In order for a donated conservation easement to qualify for an income tax deduction, the landowner must acquire a mortgage subordination agreement from the mortgage holder, often a bank. With this document, the mortgage holder agrees to follow the terms of the conservation easement in the event of foreclosure.
After signing a conservation easement, the land trust and the landowner begin a working partnership to assure that the intended conservation objectives become a reality. Landowners continue to make all of their own property management decisions. The easement limits only those activities, such as subdivision, commercial development, and surface mining, specified in the agreement. A land steward from the Hill Country Conservancy will schedule annual monitoring visits to the property. These occasions provide an opportunity to answer questions or respond to concerns, and provide technical resources.
A conservation easement may reduce estate taxes paid by heirs. Future landowners, including family members, will abide by the terms of the conservation easement agreement and will continue the relationship with the organization that “holds” the easement. Families should consider the trade-off between immediate tax benefits resulting from reduced property value and permanent restrictions on land use. Professional assistance is available and recommended for families considering this evaluation.
No. To qualify as a charitable contribution, conservation easement donations must:
- be perpetual
- be donated to a qualified organization (a nonprofit land trust or public agency)
- meet one of the “conservation purposes” tests outlined in the Internal Revenue Code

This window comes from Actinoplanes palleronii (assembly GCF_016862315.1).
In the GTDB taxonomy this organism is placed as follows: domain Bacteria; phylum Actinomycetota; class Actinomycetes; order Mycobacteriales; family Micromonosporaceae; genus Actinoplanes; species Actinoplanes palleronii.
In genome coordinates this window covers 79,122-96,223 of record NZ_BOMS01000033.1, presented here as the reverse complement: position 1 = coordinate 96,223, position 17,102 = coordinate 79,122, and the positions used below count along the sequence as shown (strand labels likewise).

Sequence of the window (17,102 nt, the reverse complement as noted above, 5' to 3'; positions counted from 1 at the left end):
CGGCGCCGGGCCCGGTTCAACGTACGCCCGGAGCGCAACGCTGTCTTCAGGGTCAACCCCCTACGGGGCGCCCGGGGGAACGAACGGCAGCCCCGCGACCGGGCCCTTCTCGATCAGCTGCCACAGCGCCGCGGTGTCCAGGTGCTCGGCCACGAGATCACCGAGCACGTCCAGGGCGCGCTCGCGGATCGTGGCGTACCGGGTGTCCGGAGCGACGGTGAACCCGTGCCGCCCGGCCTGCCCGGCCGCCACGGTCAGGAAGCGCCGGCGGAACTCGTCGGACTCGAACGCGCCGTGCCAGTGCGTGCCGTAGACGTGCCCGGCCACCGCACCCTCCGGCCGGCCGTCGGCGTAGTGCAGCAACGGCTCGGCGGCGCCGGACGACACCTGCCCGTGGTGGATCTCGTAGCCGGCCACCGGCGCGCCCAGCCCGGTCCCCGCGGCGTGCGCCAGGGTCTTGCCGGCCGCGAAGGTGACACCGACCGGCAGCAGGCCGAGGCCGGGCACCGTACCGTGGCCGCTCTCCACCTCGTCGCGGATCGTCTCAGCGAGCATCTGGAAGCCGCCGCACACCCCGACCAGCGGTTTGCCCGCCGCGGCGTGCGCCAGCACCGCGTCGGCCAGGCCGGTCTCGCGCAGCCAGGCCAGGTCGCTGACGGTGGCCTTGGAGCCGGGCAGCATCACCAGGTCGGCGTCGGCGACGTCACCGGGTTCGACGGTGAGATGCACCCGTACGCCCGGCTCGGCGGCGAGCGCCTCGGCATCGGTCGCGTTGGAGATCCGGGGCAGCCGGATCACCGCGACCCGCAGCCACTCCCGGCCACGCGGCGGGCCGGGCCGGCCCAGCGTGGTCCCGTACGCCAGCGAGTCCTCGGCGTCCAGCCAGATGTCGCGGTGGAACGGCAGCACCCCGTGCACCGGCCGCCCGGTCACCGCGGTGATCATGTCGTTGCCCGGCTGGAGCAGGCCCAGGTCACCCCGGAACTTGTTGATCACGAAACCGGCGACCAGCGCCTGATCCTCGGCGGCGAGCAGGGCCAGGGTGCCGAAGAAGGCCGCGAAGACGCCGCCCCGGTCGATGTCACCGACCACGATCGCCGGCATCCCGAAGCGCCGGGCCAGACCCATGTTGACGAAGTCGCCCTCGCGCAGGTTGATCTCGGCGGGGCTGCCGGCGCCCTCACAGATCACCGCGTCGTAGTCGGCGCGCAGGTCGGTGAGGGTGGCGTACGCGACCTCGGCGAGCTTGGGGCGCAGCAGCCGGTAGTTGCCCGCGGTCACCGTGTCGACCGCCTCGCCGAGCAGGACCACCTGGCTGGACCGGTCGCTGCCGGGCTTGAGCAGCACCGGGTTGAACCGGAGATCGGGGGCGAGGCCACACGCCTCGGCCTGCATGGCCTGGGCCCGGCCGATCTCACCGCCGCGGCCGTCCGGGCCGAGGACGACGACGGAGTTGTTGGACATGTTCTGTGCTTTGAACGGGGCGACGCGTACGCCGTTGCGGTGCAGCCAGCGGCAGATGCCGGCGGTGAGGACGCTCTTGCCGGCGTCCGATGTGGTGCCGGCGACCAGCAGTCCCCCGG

The Internal Revenue Service Code Section 170(h) requires that conservation easement donations meet one or more of the following conservation purposes:
- protects relatively natural habitats of fish, wildlife or plants;
- preserves open space – including farms ranches or forests – either for scenic enjoyment or in keeping with a clearly delineated public policy;
- preserves land for public outdoor recreation or education; or
- preserves historically important land or certified historic structures
Conservation easements are designed to meet the site-specific needs of the individual landowner and land trust. They may not, however, be appropriate for every situation. Landowners considering an easement should consult with family members, professional tax and legal advisors, and a land trust representative such as Hill Country Conservancy, to determine whether this tool will help accomplish a landowner’s long-term conservation and economic goals.
All owners of a property must agree to the terms of the conservation easement before it can be recorded.
This is a complicated issue that should be discussed with professional advisors. However, a landowner who does not own the mineral rights to his or her property can qualify for income or estate tax benefits if:
- ownership of the mineral rights has been separated from the land and remains separated today; and
- the owner proves that the probability of surface mining occurring on the property is “so remote as to be negligible.”
Yes. The landowner should contact the intended easement holder before conveying the easement by will to ensure that the organization will accept the donation and that it meets their mission and criteria. If the easement qualifies under federal tax law, its value is subtracted from the landowner’s taxable estate, reducing estate taxes for heirs. Also under Federal law, the executor or heirs of an estate can donate a qualified easement after the death of the landowner, even if the landowner’s will does not donate an easement. A landowner who might want their executor or heirs to be able to make this donation should clarify the intent on this matter by stating in their will that the executor or heirs have this power.
Conservation easements are recognized for legal and tax purposes by the State of Texas (Chapter 183, Texas Natural Resources Code) and the Internal Revenue Service (Internal Revenue Code, Section 170(h)). Before initiating a conservation easement agreement, landowners should consult with their legal and tax advisors.
Thanks to Texas Parks and Wildlife Department, the Palmer Foundation Land Trust in Colorado, and David Braun for assistance in preparing this information.